This edition of Portraits of a Marriage by Sandor Marai (sorry about the missing accent marks) was originally published in Hungarian in 2003. The translation copyright for this current edition was issued in 2011 to Alfred A. Knopf. Although the book takes a more formal style than the literary forms we most often encounter these days, the subject of the book, marriage, is obviously universal.
Peter, had two wives (not simultaneously), his first wife Ilonka and his second wife, Judit. The book has four parts. In the first part Ilonka discusses her marriage to Peter. In the second part Peter discusses his marriages to both Judit and Ilonka and in the 3rd part, Judit explains her marriage with Peter to her new lover in Rome and she also discusses several other relationships with men. In Part 4, the Epilogue, Judit’s lover meets Peter in New York City, although Peter’s name is not mentioned and the (also unnamed) lover does not know who Peter is as he discusses his life before and after World War II. Judit comes up in the conversation but is only referred to as “Sweetheart.” In this section, besides the irony of coincidence, we get a picture of Budapest when the Russians have just taken over.
Throughout the story, as we dissect these two marriages we also have the contrast of the relatively normal years before World War II and before Hitler invades Hungary; we have descriptions of what life was like for people in Budapest during World War II; we have a description of the short sweet anarchy following the war; and we have the beginning of the occupation of Hungary by the Communists after the war and just before the Iron Curtain locks Hungary away. Budapest is as much a character in this novel as any of the people. Life in Budapest changed forever. By the time it emerged from behind the Iron Curtain there were no longer any people like Peter in Budapest. This novel becomes a portrait of a lifestyle that is just a memory.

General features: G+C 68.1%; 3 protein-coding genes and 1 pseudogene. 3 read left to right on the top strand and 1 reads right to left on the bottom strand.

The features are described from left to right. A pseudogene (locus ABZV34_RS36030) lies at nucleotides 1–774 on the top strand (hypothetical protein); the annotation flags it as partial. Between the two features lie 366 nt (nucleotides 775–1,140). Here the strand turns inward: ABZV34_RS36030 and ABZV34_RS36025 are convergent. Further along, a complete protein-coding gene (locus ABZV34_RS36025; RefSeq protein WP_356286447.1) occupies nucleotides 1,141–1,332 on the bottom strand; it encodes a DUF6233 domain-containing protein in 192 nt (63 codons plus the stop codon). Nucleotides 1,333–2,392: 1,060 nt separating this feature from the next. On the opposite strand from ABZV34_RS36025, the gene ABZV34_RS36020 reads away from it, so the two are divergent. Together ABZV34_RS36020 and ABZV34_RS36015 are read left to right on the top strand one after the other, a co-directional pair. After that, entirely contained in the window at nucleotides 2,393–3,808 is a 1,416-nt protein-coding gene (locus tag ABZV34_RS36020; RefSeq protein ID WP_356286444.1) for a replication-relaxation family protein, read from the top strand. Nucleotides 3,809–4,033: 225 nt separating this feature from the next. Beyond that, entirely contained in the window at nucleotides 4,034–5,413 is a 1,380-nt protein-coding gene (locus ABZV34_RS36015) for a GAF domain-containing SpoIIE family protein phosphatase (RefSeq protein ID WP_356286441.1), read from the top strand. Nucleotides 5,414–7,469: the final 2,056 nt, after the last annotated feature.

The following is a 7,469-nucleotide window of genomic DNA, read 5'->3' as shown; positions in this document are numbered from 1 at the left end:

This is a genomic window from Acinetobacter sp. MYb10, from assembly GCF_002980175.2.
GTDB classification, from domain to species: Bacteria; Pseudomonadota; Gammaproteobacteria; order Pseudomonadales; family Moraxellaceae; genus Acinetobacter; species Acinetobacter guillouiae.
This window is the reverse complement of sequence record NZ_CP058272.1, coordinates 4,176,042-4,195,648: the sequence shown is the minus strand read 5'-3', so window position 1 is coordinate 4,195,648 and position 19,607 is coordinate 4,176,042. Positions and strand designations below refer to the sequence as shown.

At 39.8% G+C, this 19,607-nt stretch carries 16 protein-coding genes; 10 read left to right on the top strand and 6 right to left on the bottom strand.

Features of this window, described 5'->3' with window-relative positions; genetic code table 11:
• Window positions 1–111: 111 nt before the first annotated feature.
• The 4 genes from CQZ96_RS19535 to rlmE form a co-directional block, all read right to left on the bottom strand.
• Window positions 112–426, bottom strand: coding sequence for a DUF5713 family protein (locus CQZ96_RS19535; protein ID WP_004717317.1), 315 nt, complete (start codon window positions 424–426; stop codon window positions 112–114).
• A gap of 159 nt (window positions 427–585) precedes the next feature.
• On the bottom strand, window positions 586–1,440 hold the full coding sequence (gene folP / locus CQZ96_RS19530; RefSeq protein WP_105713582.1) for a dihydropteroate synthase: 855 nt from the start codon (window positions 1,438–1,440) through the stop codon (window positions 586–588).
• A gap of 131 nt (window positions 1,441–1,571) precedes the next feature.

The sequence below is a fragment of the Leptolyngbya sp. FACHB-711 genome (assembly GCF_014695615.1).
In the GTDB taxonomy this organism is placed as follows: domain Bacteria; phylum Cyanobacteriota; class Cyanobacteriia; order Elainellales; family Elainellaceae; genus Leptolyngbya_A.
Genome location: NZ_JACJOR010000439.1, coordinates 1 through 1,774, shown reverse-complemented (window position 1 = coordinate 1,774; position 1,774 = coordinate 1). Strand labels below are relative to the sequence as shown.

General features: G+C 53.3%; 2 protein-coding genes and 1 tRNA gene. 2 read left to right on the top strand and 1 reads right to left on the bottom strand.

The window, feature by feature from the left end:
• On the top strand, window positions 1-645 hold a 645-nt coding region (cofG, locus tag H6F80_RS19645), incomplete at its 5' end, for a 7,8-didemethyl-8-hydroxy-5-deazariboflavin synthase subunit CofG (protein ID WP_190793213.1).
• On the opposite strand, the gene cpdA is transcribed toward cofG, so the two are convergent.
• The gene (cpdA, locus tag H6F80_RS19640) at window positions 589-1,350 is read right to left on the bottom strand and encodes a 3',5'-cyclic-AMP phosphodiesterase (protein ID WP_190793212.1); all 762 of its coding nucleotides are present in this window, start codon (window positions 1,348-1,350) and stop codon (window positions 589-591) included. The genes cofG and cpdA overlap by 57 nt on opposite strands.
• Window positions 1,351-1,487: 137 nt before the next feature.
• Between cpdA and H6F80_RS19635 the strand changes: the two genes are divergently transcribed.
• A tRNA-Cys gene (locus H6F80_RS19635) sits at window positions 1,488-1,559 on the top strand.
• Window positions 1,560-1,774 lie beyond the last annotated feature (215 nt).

This is, and isn’t, a love story because, although there are two marriages, in each marriage there is very little passion. There is some sexual attraction and the hope of love prior to each marriage, but passion is missing from both soon after consummation. Peter’s family is wealthy and “middle class”. His upbringing and his manner, and his very beliefs about culture keep him quite detached from any emotional entanglements. His life shields him from connection to others.
There is a lot more to experience in this book, but it does read more like a modern classic, than a modern novel. Perhaps it is just very European. It is the kind of book that tempts you to get out your highlighter so you can mark certain passages for quotation. It’s a very literary and sophisticated book, and while it is a time capsule from wartime Budapest, it is, perhaps, not for everyone.
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